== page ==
Air raid sirens and bonfires mark my childhood… 102



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Bonfire - Starts at sixty

I remember the first time I heard the air raid siren whine, the first time I saw a German plane flying over Bristol, on its way to bomb Filton Aerodrome, the nights spent in the air-raid shelter, hearing shrapnel twittering as it fell to earth, and going out with young friends in the mornings after, searching for the stuff, to add to collections.

I was born four and a half years before World War II broke out and all my earliest memories are closely associated with that event. These memories were, and still are, very vivid to me, even though I was too young to really fear the effects of war. It was, nonetheless, a memorable time during which I saw houses, demolished by the enemy bombing, lost several friends who didn’t survive the nightly attacks and watched my Dad go off to war, having been conscripted.

I remember cars with their headlights hooded, streets totally blacked out and Air Raid Wardens yelling at home owners who were allowing tiny shafts of light to escape through incompletely curtained windows. I clearly recall platoons of American soldiers marching through our neighbourhood on some military errand or other, with we kids running alongside shouting “Got any gum, chum?” or “Got some nylons for me sister, Mister?” all of it blatant begging, but done more in the way of fun than avarice. The Americans would toss packets of chewing gum over to us and a battle royal would ensue among us, as we tried to get a piece for ourselves. I think the Yanks enjoyed the game just as much as we did – they were never without packets of gum to throw to us!

But most of all I remember VE Night, that glorious evening when bonfires were lit in just about every street in England, (and a complete wartime’s collection of rubbish was disposed of, or should I say cremated!) The previous afternoon was occupied in two ways, first, everyone who could, went scavenging around the neighbourhood to find, (or steal), fuel for the conflagration that was going to take place later, and second all the parents got together and organised a massive tea party for we children, right in the centre of our street. All sorts of tables and chairs were dragged out and set up together to form one long table, about the length of a cricket wicket, and an amazing array of tablecloths, cutlery, crockery and most surprising of all, considering rationing was still in effect, food! There was salad, pies, sausages, ham, spam, bread, butter, sardines, and tomato sauce. There was jelly, cake, trifle, custard, ice cream, chocolate, sweets, nuts and fruit. And there was lemonade, tea, coffee and water in abundance. God only knows where it all came from – some of it stored since the beginning of the war I wouldn’t be surprised, but however it was come by, it was the most wonderful thing that had ever happened to us kids; we were actually encouraged, (for a change), to glut ourselves for all we were worth, everything had to be eaten the parents said, or it would have to be thrown away, as great a sacrilege as one could imagine after the years of rationing. We did our part, and there was very little left on the row of tables by the time the sun started to settle over the roofs of the terraced houses, and the massive fire was lit.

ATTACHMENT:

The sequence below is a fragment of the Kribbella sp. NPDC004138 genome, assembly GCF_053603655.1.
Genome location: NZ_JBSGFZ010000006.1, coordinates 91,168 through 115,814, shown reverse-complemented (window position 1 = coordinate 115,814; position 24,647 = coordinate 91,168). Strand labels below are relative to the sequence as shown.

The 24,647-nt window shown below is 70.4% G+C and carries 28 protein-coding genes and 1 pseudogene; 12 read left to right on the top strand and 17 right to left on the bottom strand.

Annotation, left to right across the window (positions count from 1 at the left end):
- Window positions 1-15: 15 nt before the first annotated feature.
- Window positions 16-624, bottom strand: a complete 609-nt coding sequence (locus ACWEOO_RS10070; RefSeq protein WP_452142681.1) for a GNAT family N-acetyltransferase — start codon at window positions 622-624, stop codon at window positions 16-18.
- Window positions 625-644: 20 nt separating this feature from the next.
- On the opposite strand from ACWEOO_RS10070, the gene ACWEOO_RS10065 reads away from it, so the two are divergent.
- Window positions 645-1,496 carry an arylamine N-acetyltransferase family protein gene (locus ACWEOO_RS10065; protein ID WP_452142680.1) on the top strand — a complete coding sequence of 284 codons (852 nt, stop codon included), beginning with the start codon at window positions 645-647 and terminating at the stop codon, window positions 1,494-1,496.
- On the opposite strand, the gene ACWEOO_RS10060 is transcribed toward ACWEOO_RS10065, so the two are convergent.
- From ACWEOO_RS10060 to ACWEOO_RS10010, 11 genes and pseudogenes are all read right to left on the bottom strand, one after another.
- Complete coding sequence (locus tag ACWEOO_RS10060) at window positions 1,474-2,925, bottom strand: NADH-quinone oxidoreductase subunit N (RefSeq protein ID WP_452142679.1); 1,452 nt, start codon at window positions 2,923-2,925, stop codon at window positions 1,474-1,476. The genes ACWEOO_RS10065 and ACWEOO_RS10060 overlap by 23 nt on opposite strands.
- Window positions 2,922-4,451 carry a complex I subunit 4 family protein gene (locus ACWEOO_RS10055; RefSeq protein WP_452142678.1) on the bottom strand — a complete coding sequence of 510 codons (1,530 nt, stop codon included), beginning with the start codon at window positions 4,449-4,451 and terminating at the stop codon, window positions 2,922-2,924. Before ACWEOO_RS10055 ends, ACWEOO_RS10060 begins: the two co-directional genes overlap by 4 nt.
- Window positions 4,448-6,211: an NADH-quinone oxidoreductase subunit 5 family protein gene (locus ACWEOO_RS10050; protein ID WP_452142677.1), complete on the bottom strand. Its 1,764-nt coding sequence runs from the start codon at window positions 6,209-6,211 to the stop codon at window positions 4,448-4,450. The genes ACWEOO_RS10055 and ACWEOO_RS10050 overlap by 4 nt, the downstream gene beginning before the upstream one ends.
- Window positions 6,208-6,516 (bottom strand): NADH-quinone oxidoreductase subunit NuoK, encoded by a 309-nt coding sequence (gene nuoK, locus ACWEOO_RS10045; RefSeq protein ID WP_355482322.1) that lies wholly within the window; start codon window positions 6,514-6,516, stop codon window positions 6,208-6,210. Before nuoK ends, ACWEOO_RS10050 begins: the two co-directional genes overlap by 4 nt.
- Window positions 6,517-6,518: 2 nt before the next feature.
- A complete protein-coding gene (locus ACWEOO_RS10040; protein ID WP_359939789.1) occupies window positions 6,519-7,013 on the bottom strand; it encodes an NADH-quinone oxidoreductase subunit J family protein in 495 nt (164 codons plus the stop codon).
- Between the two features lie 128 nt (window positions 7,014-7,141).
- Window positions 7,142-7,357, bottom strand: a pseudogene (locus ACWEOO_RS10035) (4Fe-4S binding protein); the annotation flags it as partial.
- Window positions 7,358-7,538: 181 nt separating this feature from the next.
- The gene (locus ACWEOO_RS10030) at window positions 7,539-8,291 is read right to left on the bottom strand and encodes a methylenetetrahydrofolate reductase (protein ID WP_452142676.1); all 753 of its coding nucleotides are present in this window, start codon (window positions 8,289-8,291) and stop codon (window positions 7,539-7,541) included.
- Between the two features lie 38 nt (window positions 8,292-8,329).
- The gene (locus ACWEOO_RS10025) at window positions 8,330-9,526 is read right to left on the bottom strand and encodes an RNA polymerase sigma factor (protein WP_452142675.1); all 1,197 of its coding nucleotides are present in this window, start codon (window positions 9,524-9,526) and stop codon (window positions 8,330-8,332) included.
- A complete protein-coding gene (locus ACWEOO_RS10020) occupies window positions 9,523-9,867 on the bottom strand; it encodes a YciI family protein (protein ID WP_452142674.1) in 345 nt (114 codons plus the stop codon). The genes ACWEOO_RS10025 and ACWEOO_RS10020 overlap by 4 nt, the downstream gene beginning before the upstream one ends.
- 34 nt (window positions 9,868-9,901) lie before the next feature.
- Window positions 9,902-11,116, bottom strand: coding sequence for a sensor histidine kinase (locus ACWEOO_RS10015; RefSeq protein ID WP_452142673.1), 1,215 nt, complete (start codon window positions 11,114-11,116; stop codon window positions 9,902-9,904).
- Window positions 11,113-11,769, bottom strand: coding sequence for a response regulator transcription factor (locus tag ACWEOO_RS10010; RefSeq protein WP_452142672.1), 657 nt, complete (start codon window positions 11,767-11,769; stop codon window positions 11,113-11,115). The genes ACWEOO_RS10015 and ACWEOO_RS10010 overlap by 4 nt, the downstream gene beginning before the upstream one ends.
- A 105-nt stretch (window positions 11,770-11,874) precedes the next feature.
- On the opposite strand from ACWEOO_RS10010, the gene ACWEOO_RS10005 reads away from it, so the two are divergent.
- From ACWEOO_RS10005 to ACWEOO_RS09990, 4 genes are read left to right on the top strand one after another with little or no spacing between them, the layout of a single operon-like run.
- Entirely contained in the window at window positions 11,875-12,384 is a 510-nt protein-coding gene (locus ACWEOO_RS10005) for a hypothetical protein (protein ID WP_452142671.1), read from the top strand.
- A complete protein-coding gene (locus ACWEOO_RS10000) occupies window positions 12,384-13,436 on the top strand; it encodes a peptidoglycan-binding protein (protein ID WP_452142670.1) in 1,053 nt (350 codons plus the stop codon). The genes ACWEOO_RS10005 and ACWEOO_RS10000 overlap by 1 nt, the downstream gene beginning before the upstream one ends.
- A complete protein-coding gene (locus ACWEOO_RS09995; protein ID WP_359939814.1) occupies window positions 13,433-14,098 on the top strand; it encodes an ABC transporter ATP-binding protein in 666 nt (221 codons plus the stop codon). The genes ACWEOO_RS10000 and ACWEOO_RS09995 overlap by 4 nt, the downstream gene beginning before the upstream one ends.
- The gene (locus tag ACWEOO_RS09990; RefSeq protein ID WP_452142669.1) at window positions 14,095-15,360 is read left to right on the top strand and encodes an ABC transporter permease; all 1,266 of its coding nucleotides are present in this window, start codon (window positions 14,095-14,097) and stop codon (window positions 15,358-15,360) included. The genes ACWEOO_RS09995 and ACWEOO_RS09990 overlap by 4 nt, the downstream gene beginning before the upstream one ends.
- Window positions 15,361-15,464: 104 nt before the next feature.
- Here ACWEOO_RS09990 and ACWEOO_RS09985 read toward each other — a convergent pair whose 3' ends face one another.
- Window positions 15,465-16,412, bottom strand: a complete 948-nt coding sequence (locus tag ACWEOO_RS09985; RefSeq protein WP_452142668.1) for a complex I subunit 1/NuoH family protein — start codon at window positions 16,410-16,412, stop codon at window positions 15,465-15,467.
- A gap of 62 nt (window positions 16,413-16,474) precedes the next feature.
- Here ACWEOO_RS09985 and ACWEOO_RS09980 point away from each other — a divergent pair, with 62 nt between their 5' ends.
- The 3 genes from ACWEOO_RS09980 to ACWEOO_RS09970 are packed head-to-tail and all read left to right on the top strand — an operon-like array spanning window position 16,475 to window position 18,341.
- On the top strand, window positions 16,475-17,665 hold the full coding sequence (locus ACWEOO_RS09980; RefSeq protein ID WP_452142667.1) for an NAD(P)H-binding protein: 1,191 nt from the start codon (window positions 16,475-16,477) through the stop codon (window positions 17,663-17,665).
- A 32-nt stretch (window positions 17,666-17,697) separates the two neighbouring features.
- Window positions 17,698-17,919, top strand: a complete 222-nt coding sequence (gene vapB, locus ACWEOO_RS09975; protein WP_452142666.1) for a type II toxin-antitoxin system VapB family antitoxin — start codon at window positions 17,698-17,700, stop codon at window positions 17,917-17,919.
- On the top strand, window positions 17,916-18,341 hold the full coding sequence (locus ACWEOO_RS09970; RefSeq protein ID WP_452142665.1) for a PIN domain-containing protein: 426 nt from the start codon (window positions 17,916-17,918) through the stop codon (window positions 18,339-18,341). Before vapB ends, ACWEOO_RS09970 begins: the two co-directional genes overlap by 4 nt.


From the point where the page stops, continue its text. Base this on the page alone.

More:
Even the initial post-war days had plenty to remember about them, with the early jet planes flying over; in particular the Gloster Meteor and the twin boomed Vampire, both great aircraft, though not a match for the Spitfire, surely one of the most beautiful planes ever built. The slightly worrying aspect of all this is that my memories of that exciting period are almost as fresh now as they were during the days it all happened; now I find it hard to remember what I had for lunch today! I’m relieved to be told by experts that this is perfectly normal for an old man like me, though I do wish they wouldn’t call me that, after all I’m only eighty, that’s barely through middle age isn’t it!

What memories stand out from your childhood? Share them with us in the comments below… 

Brian Lee

  1. I was born at the end of the war but I remember rationing. Sugar was rationed until 1953 if I remember correctly. I remember waiting for my Dad to come home from work on a Friday when I would get a sixpence and a coupon to get lollies for me and my brother at the local cafe. I also remember vividly the returned soldiers begging on the streets in the early fifties……some missing arms or a leg. There musn’t have been any work because I remember men coming around with cameras taking pictures of kids for which the parents would pay. Another man used to come around with a pony & trap and charge 3d per ride. There was a man who was famous for his beautiful singing downtown. People used to gather around to listen and throw money in his cap. These were all returned soldiers and the UK government did not look after them the way the Australian government looked after their returned soldiers.

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